How to Securing MySQL Database Server on CentOS 5.8

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In this post, i will show the quick steps to securing MySQL database server on linux CentOS 5.8. On fresh MySQL server installation, MySQL root password does not set and anonymous user also allowed to enter your database. This is very insecure and danger for sensitive data. To start securing your MySQL, simply run this command. This post assumed that you have installed MySQL server.

[[email protected] ~]# /usr/bin/mysql_secure_installation

Examples :

[[email protected] ~]# /usr/bin/mysql_secure_installation




NOTE: RUNNING ALL PARTS OF THIS SCRIPT IS RECOMMENDED FOR ALL MySQL
      SERVERS IN PRODUCTION USE!  PLEASE READ EACH STEP CAREFULLY!


In order to log into MySQL to secure it, we'll need the current
password for the root user.  If you've just installed MySQL, and
you haven't set the root password yet, the password will be blank,
so you should just press enter here.

Enter current password for root (enter for none):
OK, successfully used password, moving on...

Setting the root password ensures that nobody can log into the MySQL
root user without the proper authorisation.

Set root password? [Y/n] y
New password:
Re-enter new password:
Password updated successfully!
Reloading privilege tables..
 ... Success!


By default, a MySQL installation has an anonymous user, allowing anyone
to log into MySQL without having to have a user account created for
them.  This is intended only for testing, and to make the installation
go a bit smoother.  You should remove them before moving into a
production environment.

Remove anonymous users? [Y/n] y
 ... Success!

Normally, root should only be allowed to connect from 'localhost'.  This
ensures that someone cannot guess at the root password from the network.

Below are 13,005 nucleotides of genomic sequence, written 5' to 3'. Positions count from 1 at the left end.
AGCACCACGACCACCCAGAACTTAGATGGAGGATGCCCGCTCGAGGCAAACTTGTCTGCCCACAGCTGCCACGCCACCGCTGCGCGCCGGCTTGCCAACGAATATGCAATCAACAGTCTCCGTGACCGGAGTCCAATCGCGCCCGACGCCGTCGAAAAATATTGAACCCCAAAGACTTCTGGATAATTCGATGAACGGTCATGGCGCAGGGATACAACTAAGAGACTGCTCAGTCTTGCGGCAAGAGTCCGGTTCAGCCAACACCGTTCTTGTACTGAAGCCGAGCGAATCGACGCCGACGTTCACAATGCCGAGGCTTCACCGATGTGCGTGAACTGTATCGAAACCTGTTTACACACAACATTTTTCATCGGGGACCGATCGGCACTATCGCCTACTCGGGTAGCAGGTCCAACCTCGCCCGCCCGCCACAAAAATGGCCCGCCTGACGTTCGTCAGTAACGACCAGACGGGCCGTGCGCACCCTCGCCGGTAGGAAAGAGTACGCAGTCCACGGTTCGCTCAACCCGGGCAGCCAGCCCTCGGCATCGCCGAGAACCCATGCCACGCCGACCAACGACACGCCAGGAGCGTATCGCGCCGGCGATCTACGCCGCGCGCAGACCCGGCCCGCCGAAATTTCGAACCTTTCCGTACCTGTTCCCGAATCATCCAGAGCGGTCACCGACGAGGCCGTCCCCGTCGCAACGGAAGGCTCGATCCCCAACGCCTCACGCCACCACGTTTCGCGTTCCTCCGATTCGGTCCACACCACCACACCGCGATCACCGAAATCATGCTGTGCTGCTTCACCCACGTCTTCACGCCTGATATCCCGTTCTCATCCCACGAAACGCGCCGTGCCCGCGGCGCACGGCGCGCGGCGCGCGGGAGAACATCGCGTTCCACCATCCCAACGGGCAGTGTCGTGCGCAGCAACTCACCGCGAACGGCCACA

Disallow root login remotely? [Y/n] n
 ... skipping.

By default, MySQL comes with a database named 'test' that anyone can
access.  This is also intended only for testing, and should be removed
before moving into a production environment.

Remove test database and access to it? [Y/n] y
 - Dropping test database...
 ... Success!
 - Removing privileges on test database...
 ... Success!

Reloading the privilege tables will ensure that all changes made so far
will take effect immediately.

Reload privilege tables now? [Y/n] y
 ... Success!

Cleaning up...



All done!  If you've completed all of the above steps, your MySQL
installation should now be secure.

Thanks for using MySQL!


Login to mysql server :

[[email protected] ~]# mysql -u root -p
Enter password:

How to show user info on mysql :

mysql> use mysql;
Reading table information for completion of table and column names
You can turn off this feature to get a quicker startup with -A

Database changed
mysql> select user,host,password from user;
+------+-------------------------+------------------+
| user | host                    | password         |
+------+-------------------------+------------------+
| root | localhost               | 5d2e19393cc5ef67 |
| root | centos58.ehowtuff.local | 5d2e19393cc5ef67 |
| root | 127.0.0.1               | 5d2e19393cc5ef67 |
+------+-------------------------+------------------+
3 rows in set (0.00 sec)

Alternatively, you can run the following command :

mysql> select user,host,password from mysql.user;
+------+-------------------------+------------------+
| user | host                    | password         |
+------+-------------------------+------------------+
| root | localhost               | 5d2e19393cc5ef67 |
| root | centos58.ehowtuff.local | 5d2e19393cc5ef67 |
| root | 127.0.0.1               | 5d2e19393cc5ef67 |
+------+-------------------------+------------------+
3 rows in set (0.00 sec)

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